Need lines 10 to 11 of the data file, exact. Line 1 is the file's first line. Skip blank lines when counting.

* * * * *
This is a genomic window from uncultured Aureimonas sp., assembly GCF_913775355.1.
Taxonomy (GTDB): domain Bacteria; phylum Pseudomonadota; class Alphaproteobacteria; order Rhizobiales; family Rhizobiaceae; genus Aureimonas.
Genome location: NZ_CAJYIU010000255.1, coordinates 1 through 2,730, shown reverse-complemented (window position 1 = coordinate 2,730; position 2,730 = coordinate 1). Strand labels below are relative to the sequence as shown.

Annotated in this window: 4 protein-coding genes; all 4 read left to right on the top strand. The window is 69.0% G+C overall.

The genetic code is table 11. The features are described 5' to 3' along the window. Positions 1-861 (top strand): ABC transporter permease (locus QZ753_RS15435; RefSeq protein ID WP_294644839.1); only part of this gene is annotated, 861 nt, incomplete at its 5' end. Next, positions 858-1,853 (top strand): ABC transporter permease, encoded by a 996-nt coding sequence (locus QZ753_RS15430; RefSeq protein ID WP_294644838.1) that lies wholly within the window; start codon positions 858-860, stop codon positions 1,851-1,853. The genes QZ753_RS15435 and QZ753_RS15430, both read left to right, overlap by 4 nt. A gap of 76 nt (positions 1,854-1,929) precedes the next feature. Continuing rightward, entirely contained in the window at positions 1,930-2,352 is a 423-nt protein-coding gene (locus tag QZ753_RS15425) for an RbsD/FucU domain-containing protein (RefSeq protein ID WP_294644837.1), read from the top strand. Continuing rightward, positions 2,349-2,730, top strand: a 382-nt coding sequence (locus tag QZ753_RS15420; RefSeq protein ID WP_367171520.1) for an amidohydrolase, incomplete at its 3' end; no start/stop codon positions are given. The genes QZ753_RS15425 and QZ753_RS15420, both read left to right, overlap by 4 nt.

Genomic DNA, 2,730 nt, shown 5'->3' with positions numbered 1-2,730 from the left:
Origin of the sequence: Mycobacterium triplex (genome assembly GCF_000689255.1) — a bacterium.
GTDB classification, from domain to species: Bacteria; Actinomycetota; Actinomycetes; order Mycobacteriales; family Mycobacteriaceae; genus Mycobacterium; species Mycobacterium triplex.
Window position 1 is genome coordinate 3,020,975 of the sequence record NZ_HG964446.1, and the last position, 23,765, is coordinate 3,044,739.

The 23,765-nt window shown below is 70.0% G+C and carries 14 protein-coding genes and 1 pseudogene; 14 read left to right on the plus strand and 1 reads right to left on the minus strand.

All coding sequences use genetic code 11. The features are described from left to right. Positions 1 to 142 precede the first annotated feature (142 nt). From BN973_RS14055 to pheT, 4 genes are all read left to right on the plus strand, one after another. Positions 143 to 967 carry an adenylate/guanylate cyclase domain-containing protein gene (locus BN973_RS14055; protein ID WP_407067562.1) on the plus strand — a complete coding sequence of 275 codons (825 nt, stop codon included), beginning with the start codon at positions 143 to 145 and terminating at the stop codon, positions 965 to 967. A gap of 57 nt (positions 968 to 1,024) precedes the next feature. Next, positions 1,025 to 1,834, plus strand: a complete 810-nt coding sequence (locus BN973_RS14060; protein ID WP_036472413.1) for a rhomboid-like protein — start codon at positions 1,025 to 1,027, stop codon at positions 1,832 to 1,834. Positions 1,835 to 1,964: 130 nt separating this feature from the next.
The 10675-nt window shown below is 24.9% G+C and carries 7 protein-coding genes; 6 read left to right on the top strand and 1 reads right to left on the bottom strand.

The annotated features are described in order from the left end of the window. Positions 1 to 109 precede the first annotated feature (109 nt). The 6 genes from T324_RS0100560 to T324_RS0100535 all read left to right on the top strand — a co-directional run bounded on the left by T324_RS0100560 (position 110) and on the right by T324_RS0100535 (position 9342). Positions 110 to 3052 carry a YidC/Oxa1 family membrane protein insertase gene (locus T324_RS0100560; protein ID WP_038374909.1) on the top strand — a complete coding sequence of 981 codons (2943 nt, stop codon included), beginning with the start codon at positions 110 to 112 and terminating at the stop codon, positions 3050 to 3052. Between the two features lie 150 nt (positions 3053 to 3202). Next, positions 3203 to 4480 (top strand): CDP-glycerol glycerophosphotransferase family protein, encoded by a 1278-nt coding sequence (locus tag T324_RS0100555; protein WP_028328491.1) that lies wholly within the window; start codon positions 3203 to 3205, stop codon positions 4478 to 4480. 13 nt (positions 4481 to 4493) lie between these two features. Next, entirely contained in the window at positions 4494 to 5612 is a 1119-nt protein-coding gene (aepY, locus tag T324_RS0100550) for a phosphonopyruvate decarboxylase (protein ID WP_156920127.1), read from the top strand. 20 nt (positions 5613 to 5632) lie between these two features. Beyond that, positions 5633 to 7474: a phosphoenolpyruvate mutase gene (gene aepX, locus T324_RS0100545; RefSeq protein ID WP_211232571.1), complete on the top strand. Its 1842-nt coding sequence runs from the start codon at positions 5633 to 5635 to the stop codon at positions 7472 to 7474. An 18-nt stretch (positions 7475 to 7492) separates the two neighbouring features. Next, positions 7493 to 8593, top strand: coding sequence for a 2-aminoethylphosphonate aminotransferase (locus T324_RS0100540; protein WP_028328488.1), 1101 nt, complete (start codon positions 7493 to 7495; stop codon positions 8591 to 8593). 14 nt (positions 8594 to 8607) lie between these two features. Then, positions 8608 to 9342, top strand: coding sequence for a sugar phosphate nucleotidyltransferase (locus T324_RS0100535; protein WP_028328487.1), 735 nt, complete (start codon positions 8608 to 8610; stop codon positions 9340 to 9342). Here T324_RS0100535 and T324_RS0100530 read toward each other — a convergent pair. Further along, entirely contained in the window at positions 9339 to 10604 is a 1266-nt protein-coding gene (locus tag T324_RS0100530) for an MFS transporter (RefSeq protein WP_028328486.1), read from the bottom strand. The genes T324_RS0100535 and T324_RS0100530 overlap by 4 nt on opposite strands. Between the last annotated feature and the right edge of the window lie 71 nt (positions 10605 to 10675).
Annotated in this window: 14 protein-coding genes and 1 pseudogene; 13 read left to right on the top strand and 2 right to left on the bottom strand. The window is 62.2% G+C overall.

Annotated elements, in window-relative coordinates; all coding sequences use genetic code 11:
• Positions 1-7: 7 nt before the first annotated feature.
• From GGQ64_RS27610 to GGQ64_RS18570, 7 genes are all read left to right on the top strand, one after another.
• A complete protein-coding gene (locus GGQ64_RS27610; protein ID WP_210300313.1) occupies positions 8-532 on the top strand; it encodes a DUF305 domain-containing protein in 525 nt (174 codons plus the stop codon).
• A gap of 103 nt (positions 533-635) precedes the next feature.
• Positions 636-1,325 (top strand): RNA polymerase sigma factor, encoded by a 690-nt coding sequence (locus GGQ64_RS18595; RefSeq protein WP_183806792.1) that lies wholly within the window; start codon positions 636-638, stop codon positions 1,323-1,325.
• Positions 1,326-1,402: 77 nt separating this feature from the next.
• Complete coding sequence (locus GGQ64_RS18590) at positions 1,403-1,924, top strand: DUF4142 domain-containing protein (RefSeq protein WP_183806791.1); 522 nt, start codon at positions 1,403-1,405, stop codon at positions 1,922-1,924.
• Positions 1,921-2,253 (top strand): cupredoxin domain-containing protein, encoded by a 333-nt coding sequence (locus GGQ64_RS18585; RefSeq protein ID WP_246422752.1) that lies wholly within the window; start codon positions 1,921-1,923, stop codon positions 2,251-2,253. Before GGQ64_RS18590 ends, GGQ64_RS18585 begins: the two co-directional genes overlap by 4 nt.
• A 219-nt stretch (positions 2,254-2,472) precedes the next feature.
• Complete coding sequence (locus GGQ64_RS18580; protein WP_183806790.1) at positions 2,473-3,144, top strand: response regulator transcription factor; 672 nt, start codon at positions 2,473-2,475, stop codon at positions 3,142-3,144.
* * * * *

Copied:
The 23,765-nt window shown below is 70.0% G+C and carries 14 protein-coding genes and 1 pseudogene; 14 read left to right on the plus strand and 1 reads right to left on the minus strand.

All coding sequences use genetic code 11. The features are described from left to right. Positions 1 to 142 precede the first annotated feature (142 nt). From BN973_RS14055 to pheT, 4 genes are all read left to right on the plus strand, one after another. Positions 143 to 967 carry an adenylate/guanylate cyclase domain-containing protein gene (locus BN973_RS14055; protein ID WP_407067562.1) on the plus strand — a complete coding sequence of 275 codons (825 nt, stop codon included), beginning with the start codon at positions 143 to 145 and terminating at the stop codon, positions 965 to 967. A gap of 57 nt (positions 968 to 1,024) precedes the next feature. Next, positions 1,025 to 1,834, plus strand: a complete 810-nt coding sequence (locus BN973_RS14060; protein ID WP_036472413.1) for a rhomboid-like protein — start codon at positions 1,025 to 1,027, stop codon at positions 1,832 to 1,834. Positions 1,835 to 1,964: 130 nt separating this feature from the next.